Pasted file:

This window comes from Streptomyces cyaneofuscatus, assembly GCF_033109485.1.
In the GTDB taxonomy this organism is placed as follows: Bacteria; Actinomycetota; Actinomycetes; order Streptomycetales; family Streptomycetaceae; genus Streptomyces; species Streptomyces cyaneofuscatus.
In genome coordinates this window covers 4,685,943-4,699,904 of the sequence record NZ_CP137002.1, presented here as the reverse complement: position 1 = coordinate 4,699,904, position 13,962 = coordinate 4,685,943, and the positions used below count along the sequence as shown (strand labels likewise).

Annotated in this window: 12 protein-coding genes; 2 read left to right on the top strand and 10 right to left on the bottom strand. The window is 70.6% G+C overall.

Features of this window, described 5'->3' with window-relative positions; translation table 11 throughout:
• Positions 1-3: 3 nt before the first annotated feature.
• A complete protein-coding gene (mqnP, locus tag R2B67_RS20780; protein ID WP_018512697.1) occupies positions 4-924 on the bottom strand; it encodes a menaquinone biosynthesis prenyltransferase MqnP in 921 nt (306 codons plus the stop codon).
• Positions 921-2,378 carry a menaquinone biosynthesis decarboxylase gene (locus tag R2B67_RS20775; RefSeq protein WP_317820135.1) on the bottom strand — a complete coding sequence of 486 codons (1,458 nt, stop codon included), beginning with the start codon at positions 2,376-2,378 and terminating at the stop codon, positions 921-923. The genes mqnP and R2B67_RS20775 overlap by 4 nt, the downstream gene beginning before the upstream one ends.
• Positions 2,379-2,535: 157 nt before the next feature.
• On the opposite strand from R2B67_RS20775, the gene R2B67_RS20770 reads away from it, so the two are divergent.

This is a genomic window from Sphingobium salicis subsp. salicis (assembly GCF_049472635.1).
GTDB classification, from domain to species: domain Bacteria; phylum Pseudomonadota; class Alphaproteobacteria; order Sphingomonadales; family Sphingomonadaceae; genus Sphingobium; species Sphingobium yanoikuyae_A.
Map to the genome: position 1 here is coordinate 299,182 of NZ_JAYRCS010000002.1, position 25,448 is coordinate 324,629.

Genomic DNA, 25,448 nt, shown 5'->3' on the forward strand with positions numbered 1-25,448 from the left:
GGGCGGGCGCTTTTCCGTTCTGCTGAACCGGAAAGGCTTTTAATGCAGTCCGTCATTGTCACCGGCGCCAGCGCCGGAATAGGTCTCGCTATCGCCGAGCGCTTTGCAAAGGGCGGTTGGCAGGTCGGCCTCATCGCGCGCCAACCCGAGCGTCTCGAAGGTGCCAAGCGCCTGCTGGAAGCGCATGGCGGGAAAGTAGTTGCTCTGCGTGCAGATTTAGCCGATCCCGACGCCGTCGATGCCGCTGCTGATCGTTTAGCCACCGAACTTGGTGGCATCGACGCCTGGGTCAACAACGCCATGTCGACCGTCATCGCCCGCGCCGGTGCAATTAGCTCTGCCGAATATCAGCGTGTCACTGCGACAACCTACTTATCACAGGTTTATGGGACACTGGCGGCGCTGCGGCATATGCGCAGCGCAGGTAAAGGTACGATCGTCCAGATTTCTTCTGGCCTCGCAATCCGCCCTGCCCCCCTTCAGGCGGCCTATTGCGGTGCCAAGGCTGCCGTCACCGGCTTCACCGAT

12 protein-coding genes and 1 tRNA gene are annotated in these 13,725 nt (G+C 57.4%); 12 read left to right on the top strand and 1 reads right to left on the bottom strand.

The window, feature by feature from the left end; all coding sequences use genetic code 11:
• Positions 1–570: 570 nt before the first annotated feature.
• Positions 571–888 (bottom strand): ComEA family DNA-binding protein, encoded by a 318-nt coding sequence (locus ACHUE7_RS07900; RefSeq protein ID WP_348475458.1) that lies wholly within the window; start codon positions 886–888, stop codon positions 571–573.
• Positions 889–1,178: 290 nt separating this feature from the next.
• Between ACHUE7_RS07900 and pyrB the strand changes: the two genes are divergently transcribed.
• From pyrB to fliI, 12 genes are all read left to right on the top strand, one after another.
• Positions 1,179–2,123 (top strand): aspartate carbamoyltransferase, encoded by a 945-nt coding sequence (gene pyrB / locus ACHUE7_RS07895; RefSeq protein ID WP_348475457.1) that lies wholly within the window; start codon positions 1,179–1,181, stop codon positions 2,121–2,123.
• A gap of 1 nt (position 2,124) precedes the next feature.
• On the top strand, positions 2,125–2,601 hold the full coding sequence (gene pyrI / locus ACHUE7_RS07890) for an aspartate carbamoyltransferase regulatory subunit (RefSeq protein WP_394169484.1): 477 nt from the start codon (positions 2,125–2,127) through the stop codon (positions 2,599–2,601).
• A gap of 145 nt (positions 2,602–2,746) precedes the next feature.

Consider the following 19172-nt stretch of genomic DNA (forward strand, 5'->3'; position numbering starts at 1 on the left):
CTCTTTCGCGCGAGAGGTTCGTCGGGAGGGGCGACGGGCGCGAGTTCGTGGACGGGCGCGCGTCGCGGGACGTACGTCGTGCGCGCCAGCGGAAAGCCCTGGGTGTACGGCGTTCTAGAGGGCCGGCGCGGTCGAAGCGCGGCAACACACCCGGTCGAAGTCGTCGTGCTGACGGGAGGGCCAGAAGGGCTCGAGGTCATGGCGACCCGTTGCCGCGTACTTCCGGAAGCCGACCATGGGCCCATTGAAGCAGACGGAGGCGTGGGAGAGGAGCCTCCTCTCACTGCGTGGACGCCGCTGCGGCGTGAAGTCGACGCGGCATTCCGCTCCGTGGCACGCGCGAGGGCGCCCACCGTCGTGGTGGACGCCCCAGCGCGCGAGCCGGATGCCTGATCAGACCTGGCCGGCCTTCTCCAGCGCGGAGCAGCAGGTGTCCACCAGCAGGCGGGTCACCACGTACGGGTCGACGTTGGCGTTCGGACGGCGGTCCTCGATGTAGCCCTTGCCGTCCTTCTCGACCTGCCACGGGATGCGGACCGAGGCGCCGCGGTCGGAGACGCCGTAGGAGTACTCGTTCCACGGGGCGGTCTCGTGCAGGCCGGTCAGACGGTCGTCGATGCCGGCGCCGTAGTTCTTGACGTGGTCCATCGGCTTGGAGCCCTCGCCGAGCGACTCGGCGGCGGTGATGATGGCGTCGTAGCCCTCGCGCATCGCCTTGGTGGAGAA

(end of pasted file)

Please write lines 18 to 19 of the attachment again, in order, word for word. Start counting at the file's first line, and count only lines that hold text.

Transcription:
• Positions 1–570: 570 nt before the first annotated feature.
• Positions 571–888 (bottom strand): ComEA family DNA-binding protein, encoded by a 318-nt coding sequence (locus ACHUE7_RS07900; RefSeq protein ID WP_348475458.1) that lies wholly within the window; start codon positions 886–888, stop codon positions 571–573.